Texas A&M Traditions

Providing not only quality education for students from different walks of life but also a rich cultural diversity to be appreciated by all, Texas A&M University has certain traditions that anyone would surely appreciate once you visit the premises of the school. The Aggies, which is a colloquial term to call those who stay in the University, have a rich culture that they would like to share to the other parts of the nation. These traditions celebrate the meaning of the true Aggie Spirit.

Some of the Aggies traditions include the Silver Taps, the Muster, and the Bonfire Memorial. The Silver Taps, which began in 1898, remains one of the oldest traditions of the University, and one of the most prestigious tributes done in its history. It commemorates the members, both faculty and students, of the university who have passed away. The Silver Taps is held in front of the Academic Building. The Aggie Muster, on the other hand, is a remembrance service observed worldwide. It somehow resembles the Silver Taps, but this time around, it is celebrated in a larger context. The Bonfire Memorial is also commemorated on the same thought. It also became a symbol of the cooperation and camaraderie of the students in the Texas A&M University. It also signifies their desire to win against the University of Texas football team.

Another Aggie tradition is the celebration of the Twelfth Man. This event was started on January 2, 1922, and is meant for the undying support of the Aggies fans when it comes to various athletic events that the University participates in. The University is geared towards developing students to have competence and cooperation in the field of sports, and the Twelfth Man is one event that puts this goal above the rest.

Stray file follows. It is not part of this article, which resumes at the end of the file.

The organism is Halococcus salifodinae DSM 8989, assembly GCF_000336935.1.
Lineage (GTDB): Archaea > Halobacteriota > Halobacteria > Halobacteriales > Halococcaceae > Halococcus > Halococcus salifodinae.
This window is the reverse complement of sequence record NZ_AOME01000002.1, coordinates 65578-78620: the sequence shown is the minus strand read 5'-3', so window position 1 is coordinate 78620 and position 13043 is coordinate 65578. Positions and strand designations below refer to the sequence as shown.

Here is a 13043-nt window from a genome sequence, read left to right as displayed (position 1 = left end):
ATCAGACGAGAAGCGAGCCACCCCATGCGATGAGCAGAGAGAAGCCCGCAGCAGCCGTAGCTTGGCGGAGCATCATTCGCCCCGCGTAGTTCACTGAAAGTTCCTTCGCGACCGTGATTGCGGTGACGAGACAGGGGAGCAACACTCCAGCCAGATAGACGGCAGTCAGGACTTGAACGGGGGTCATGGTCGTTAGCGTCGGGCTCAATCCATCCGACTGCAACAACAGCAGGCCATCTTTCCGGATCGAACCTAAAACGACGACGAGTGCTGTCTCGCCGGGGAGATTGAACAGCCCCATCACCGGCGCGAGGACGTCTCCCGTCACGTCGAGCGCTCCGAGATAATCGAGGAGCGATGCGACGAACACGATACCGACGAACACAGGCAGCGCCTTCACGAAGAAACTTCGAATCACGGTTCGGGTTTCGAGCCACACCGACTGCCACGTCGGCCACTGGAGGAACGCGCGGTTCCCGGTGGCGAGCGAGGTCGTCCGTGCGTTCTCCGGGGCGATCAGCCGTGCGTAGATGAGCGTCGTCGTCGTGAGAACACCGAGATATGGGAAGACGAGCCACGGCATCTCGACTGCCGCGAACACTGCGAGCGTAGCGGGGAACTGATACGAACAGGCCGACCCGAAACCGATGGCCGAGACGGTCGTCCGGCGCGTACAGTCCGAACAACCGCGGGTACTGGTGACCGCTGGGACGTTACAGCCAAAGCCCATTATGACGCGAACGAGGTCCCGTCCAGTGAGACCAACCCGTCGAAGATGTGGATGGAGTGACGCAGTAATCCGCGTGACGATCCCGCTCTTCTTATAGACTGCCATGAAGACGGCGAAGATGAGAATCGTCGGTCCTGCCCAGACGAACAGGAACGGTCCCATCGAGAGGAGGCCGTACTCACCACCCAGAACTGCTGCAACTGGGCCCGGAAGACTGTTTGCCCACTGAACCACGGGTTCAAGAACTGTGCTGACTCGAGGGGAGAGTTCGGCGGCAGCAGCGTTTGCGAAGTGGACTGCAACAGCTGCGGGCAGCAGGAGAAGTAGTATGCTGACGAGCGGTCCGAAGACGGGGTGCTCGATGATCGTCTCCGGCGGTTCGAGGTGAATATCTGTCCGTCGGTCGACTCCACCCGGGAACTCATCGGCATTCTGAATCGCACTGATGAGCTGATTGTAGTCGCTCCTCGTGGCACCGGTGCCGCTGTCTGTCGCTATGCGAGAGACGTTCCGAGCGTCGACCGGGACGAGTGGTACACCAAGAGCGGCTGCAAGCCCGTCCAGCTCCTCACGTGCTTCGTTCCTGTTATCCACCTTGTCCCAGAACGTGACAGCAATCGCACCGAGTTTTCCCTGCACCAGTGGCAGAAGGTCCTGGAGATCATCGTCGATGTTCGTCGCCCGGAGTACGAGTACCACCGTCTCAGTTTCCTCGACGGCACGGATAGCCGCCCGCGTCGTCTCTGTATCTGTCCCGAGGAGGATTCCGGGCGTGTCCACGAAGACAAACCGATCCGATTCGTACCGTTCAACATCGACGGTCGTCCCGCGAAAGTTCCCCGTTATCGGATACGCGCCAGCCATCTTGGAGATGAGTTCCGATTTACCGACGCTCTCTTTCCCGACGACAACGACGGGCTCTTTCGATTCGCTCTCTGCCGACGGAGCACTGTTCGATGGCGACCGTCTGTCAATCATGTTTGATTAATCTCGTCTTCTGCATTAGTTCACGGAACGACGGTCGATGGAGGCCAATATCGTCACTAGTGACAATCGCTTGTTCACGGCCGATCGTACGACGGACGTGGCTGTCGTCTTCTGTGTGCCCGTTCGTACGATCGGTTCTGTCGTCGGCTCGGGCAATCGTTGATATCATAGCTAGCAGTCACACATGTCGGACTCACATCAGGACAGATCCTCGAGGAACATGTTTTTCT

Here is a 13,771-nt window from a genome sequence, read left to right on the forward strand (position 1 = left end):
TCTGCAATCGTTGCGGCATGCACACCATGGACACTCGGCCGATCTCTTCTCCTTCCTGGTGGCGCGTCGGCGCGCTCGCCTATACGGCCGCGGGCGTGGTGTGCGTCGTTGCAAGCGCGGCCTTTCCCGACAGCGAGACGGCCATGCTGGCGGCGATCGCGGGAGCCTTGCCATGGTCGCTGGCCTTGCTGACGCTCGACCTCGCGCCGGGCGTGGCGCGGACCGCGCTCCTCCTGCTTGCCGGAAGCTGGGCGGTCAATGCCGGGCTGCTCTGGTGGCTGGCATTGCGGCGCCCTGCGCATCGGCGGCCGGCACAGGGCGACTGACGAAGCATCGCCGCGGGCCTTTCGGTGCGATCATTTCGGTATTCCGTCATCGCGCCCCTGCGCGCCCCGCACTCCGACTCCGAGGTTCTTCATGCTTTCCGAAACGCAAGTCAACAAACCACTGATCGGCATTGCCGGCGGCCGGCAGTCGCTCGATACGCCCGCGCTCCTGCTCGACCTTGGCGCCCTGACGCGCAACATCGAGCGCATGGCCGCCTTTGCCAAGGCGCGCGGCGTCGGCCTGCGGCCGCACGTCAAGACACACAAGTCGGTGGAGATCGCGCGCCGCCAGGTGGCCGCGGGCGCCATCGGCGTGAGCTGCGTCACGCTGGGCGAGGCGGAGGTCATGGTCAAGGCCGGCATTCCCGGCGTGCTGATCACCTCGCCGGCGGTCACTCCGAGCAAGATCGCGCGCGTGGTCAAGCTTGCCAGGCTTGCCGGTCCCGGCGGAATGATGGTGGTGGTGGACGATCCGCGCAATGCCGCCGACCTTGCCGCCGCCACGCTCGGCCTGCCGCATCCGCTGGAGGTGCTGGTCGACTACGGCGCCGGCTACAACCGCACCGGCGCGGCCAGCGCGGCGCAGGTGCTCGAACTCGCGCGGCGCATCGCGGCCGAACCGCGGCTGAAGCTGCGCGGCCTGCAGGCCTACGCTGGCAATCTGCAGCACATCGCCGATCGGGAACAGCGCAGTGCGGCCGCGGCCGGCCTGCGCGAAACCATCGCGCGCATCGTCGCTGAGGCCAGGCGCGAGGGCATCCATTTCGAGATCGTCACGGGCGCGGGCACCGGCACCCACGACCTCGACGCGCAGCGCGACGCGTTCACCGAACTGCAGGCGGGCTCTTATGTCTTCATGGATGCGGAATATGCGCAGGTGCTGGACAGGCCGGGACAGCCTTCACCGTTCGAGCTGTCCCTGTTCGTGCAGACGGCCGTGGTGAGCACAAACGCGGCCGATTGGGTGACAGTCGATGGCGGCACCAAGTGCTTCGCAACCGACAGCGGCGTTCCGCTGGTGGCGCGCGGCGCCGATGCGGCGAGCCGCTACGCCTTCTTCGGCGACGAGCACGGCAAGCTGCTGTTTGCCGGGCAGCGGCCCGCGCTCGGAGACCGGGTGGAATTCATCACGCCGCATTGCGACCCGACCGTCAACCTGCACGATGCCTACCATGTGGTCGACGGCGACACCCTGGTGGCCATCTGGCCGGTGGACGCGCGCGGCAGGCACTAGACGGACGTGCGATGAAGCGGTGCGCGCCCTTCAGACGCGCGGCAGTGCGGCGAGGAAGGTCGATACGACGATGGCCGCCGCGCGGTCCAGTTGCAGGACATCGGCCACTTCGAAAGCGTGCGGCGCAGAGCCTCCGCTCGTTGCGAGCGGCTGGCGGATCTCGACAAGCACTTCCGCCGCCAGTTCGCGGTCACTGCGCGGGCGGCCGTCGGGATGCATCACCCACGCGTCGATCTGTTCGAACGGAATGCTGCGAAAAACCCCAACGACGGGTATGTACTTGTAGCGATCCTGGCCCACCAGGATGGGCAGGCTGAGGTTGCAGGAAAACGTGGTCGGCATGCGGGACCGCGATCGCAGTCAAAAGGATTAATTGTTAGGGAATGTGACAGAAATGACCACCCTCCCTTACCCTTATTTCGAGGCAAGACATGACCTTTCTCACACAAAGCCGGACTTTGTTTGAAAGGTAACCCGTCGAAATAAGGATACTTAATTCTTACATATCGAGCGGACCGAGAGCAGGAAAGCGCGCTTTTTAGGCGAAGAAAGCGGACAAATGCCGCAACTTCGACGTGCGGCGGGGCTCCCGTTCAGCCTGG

The Big Event is a relatively newer event, but nevertheless, they uplift the spirits of the Aggies when it comes to camaraderie. The Big Event is an extensive student run event meant to express the thanks of the Aggies to its surrounding communities. This celebration started around 1982 by the Universityís then Vice President of the Student Government Association, Joe Nussbum. The Big Event showcases the idea of unity and service to the communities and other associations which support the Texas A&M University to carry on with their educational endeavors.

The Maroon Out is another Aggie tradition meant to strengthen the unity of every student to support their university. This event was started on 1998 by Kyle Valentine, who was the Junior president of the Class of 2000. He noticed that the University of Nebraska wears their school colors in the game in order to show their support, and as well intimidate the members of the opposing team. The Texas A&M University is supposed to battle the said university which was one of the top football teams in that year. Valentine adapted the idea and hence, the Maroon Out started. Up to this day, Aggies wear maroon to a chosen game to show the Aggie spirit.